They are the inconspicuous cogs that keep the IIT-M machine well-oiled and running. Without them, insti would be a much poorer place. Yet, too often, we don’t notice them, or acknowledge their role in insti life. Given their unique vantage point, they have stories to tell — stories that give us a different perspective. We believe those are stories worth hearing and worth telling. Because, after all, stories are what make us human.
(You can find all the articles in this series here.)
She is the first person you see through the sunlit glass panes of the Sharavathi hostel. “Sit, sit,” Aadiseshamma insists and I settle into the plastic chair next to her, as she conducts an animated conversation with some hostel workers. She proudly tells them that I’m conducting an interview with her and shoos them away before turning to me …
Do you know that another girl wrote a story on me once and got first prize in a competition? Anyway, let’s start the interview. My name is Aadiseshamma. I’ve been a lady guard in Sharavathi hostel for ten years now. Since I’m the most senior lady guard here, I’ve trained almost all of the other lady guards. That is why I’ve been awarded the ‘Best Lady Guard’ award three times.
In my tenure here there have been incidents, some tamaasha, some quite serious. A ‘freshie’ was bitten by a squirrel once and we decided to take her to the hospital. But she was so worried for the squirrel that she wanted to take the squirrel to the hospital too! Now, she is a fifth year. Oh, here she is: Hi! How was your stay? How are your grandparents, ma? Sign in the register please. But there have been incidents of critically ill people too and I have to make sure they receive attention immediately, since it is our duty to take care of the students when they are here, and we are held responsible. Once we found a girl collapsed drunk in the cycle stand, in the middle of the night! We helped her out, but she received a good scolding from me afterwards. But apart from that, the girls are very good and smart.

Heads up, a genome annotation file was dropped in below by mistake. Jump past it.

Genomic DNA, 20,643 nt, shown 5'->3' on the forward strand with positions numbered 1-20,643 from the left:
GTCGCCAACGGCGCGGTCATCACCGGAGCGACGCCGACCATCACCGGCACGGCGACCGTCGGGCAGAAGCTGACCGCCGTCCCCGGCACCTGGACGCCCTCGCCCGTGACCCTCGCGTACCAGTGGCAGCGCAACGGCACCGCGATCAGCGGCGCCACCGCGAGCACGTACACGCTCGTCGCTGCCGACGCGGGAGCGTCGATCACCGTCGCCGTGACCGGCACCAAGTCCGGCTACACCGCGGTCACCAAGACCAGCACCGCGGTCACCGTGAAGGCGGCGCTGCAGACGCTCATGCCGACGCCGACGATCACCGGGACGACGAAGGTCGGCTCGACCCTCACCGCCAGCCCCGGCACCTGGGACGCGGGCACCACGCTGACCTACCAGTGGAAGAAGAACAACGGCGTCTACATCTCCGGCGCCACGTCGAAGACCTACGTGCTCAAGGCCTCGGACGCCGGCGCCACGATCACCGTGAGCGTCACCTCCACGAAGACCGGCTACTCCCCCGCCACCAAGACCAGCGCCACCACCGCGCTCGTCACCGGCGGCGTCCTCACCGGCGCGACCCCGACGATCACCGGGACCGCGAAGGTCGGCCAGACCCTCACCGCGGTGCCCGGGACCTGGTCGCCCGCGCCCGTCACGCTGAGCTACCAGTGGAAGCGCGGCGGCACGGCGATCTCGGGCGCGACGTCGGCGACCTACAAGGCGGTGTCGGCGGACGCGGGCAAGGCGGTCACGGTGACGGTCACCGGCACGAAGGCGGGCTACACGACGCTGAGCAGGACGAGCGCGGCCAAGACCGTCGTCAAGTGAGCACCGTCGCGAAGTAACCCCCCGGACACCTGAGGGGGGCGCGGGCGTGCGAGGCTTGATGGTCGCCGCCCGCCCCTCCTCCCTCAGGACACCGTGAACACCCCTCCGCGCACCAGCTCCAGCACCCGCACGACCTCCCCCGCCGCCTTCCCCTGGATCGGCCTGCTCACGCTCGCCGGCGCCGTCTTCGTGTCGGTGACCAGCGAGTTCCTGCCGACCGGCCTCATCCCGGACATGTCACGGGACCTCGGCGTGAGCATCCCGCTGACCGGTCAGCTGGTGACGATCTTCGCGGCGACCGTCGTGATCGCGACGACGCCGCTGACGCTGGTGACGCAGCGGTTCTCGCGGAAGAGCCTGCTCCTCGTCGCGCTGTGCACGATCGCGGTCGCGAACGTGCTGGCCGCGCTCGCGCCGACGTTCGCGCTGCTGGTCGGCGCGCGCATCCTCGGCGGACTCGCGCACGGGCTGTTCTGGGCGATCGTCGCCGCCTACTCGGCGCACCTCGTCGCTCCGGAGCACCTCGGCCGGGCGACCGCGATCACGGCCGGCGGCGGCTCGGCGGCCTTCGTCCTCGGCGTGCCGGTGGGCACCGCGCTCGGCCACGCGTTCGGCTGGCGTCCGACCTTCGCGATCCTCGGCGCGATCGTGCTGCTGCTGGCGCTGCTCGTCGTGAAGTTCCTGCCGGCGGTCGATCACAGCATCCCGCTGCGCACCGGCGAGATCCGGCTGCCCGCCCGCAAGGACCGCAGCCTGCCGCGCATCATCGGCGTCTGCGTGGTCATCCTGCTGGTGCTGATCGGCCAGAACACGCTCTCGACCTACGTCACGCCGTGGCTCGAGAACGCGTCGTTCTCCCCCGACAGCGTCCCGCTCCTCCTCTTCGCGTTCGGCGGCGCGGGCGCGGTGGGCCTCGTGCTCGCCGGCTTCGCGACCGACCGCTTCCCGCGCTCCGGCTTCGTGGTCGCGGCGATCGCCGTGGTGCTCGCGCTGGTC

In the beginning, when I first joined this job, there were boys — wherever I saw, there were boys! Boys in the reception, standing outside the hostel, during hostel night. Hostel night used to happen till 2 a.m. Then I started asking them why they are standing here to stop them from coming and send them away. They are scared of me now, they start going away when they see me coming from a distance! Now, Sharavathi is a boy-free area.
About myself? I’m from Andhra, but I know six languages (yes, really!). You would’ve seen me talking to students in Tamil, Telugu, English, Malayalam, Kannada. I like making them feel comfortable by talking to them in their own language. You see, I’ve had a very difficult life. Family problems have harangued me, I’ve only survived because I confronted these problems courageously. My husband died just five years after our marriage from fever. He had no bad habits, he was a good man. My grandson also died when he was in seventh grade, from heart disease. I still miss him, he was a such a handsome boy. My son’s wife took his children and left him suddenly. That day he immolated himself, the foolish boy! I came to know only two days later from a small vendor. When I knew, I ran through the street screaming and crying like a madwoman. I sat next to him and cried like I’d never cried before. Now, his burns have been cured and he is fairly healthy.
I hold a diploma for teaching the deaf and blind and I have worked in this field before. I could apply for a government job — I’m working for a contractor now. There have been openings in Bombay and I attended an interview in south Tamil Nadu for a teaching job and got an offer. But my son and other family members begged me not to leave Chennai, because they are dependent on me for their welfare. The irony is that I helped educate my sister and she works in a government job as a nurse, but I don’t! I wish I was in a government job.
The hostel inspector arrives to interrupt our laidback tête-á-tête, and we bid each other hasty goodbyes. I realize that Aadiseshamma, like the hundred-headed snake on which Vishnu reclines, is the pillar on which Sharavathi rests.